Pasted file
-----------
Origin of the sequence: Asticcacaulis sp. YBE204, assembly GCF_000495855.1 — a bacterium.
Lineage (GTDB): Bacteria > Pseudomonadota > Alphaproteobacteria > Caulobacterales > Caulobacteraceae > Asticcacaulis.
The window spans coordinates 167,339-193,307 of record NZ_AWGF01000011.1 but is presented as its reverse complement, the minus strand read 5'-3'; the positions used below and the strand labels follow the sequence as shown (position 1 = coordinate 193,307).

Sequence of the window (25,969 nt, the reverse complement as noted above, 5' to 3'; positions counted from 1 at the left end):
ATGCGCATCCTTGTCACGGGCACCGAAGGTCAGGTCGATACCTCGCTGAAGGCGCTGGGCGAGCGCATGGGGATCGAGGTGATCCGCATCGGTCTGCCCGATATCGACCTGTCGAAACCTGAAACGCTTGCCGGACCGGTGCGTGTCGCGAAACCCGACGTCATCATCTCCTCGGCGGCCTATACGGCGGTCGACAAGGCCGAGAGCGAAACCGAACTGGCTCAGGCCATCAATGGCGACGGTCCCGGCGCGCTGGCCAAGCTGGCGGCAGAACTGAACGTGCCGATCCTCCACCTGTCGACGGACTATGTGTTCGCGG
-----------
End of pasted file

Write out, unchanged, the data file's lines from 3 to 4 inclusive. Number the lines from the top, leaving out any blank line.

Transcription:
The window spans coordinates 167,339-193,307 of record NZ_AWGF01000011.1 but is presented as its reverse complement, the minus strand read 5'-3'; the positions used below and the strand labels follow the sequence as shown (position 1 = coordinate 193,307).

Sequence of the window (25,969 nt, the reverse complement as noted above, 5' to 3'; positions counted from 1 at the left end):